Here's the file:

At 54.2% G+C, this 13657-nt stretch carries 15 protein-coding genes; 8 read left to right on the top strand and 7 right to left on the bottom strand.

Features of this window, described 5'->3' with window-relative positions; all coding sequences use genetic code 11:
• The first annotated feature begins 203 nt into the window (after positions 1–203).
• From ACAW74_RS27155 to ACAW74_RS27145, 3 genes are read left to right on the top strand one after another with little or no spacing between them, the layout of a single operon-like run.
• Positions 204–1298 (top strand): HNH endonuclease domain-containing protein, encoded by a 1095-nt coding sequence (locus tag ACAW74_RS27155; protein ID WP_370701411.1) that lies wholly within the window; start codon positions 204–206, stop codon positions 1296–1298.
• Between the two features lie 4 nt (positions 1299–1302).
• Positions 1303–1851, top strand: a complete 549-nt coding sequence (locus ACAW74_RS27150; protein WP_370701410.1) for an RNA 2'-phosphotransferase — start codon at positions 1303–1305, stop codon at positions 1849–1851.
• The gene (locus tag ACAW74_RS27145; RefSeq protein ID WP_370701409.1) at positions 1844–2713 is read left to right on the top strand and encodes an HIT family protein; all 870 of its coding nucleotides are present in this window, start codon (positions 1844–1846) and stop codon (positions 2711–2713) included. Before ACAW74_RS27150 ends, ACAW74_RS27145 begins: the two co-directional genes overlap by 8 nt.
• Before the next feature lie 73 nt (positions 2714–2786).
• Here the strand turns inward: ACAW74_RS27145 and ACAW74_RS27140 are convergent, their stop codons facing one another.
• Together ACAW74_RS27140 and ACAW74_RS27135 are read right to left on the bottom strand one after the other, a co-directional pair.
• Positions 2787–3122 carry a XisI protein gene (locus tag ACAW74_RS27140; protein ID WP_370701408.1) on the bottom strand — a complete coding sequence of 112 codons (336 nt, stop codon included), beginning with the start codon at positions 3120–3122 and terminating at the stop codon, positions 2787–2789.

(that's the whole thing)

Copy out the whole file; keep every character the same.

At 54.2% G+C, this 13657-nt stretch carries 15 protein-coding genes; 8 read left to right on the top strand and 7 right to left on the bottom strand.

Features of this window, described 5'->3' with window-relative positions; all coding sequences use genetic code 11:
• The first annotated feature begins 203 nt into the window (after positions 1–203).
• From ACAW74_RS27155 to ACAW74_RS27145, 3 genes are read left to right on the top strand one after another with little or no spacing between them, the layout of a single operon-like run.
• Positions 204–1298 (top strand): HNH endonuclease domain-containing protein, encoded by a 1095-nt coding sequence (locus tag ACAW74_RS27155; protein ID WP_370701411.1) that lies wholly within the window; start codon positions 204–206, stop codon positions 1296–1298.
• Between the two features lie 4 nt (positions 1299–1302).
• Positions 1303–1851, top strand: a complete 549-nt coding sequence (locus ACAW74_RS27150; protein WP_370701410.1) for an RNA 2'-phosphotransferase — start codon at positions 1303–1305, stop codon at positions 1849–1851.
• The gene (locus tag ACAW74_RS27145; RefSeq protein ID WP_370701409.1) at positions 1844–2713 is read left to right on the top strand and encodes an HIT family protein; all 870 of its coding nucleotides are present in this window, start codon (positions 1844–1846) and stop codon (positions 2711–2713) included. Before ACAW74_RS27150 ends, ACAW74_RS27145 begins: the two co-directional genes overlap by 8 nt.
• Before the next feature lie 73 nt (positions 2714–2786).
• Here the strand turns inward: ACAW74_RS27145 and ACAW74_RS27140 are convergent, their stop codons facing one another.
• Together ACAW74_RS27140 and ACAW74_RS27135 are read right to left on the bottom strand one after the other, a co-directional pair.
• Positions 2787–3122 carry a XisI protein gene (locus tag ACAW74_RS27140; protein ID WP_370701408.1) on the bottom strand — a complete coding sequence of 112 codons (336 nt, stop codon included), beginning with the start codon at positions 3120–3122 and terminating at the stop codon, positions 2787–2789.